The Third District Court of Appeal recently issued an opinion addressing the test for whether a party may receive relief from a default judgment. See Airport Centre, Inc., v. Jorge Ugarte, et al., No. 3D11-2997 (Fla. 2nd DCA July 11, 2012)(the “Opinion”). In order for the court to grant a motion to set aside a default judgment, the moving party is required to show the trial court three things: (1) the party’s failure to file a responsive pleading was due to excusable neglect; (2) the movant has a meritorious defense to the underlying action; and (3) the moving party acted “with due diligence in seeking relief from the default.” Opinion at *2, citing Lazcare Int’l v. Caraballo, 957 So. 2d 1191, 1192 (Fla. 3d DCA 2007).
The Court in Airport Centre found that the record on appeal lacked all of the “legal prerequisites” necessary for a party to be relieved of a default judgment. Opinion at *2. Although the Court did not elaborate about the facts of the underlying case, it did cite to prior opinions in the Second and Third District Court of Appeal that elaborate on what is required for a court to vacate a default judgment. For example, the Court noted that in order to satisfy the “meritorious defense” requirement, the defense must be asserted by either a pleading or affidavit. A general denial will not suffice. Opinion at *2, citing Geer v. Jacobsen, 880 So. 2d 717, 721 (Fla. 2d DCA 2004). Further, in establishing “excusable neglect,” the neglect that led to the default judgment cannot be the result of the negligence of counsel. Opinion at *2, citing Herrick v. Se. Bank, 512 So. 2d 1029 (Fla. 3d DCA 1987). Finally, time is critical when trying to establish a movant acted with “due diligence” in seeking relief from the default. Cases where movants waited five weeks and seven weeks before seeking relief from default judgments were unacceptable. Opinion at *2 (further citations omitted).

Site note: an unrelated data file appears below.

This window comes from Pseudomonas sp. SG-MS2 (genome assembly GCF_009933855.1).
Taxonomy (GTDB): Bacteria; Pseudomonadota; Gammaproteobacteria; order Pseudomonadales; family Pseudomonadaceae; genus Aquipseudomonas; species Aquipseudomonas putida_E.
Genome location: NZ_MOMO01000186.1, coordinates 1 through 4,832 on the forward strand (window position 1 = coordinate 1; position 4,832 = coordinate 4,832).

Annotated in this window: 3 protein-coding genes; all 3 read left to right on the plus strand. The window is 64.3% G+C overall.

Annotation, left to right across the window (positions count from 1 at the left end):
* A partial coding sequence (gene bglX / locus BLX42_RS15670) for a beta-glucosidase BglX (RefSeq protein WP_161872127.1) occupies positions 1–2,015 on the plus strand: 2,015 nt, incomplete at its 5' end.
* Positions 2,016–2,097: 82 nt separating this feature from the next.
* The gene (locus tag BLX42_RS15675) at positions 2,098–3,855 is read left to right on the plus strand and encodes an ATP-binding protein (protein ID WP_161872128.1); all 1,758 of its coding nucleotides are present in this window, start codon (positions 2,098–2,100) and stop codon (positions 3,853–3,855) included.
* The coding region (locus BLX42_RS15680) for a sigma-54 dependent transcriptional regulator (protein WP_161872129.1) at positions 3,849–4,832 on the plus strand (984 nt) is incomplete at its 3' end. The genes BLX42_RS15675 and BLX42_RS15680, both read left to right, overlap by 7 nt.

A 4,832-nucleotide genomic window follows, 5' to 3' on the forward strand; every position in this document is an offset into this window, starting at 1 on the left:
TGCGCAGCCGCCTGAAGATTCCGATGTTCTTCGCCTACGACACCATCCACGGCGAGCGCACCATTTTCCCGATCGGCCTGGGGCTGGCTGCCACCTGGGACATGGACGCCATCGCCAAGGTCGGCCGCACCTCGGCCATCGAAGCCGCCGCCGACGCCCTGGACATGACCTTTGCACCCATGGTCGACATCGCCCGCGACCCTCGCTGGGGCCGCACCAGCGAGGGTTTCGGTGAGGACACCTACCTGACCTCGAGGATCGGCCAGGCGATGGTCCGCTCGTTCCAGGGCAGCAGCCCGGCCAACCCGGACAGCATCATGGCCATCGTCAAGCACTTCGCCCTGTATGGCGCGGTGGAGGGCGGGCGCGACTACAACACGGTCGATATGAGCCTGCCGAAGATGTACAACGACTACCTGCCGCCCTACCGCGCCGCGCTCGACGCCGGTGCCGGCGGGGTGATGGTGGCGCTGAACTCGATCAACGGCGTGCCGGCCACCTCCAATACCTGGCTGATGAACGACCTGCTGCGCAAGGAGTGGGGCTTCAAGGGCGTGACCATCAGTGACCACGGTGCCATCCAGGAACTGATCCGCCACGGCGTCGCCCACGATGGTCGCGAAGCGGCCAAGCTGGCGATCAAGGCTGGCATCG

The Airport Centre opinion reminds us that if you seek to vacate a default judgment, be prepared to show that the failure to timely respond was due to a reasonable mistake by the movant, set forth facts which support a viable defense to the underlying claim, and equally important, do not delay in seeking relief from the default judgment.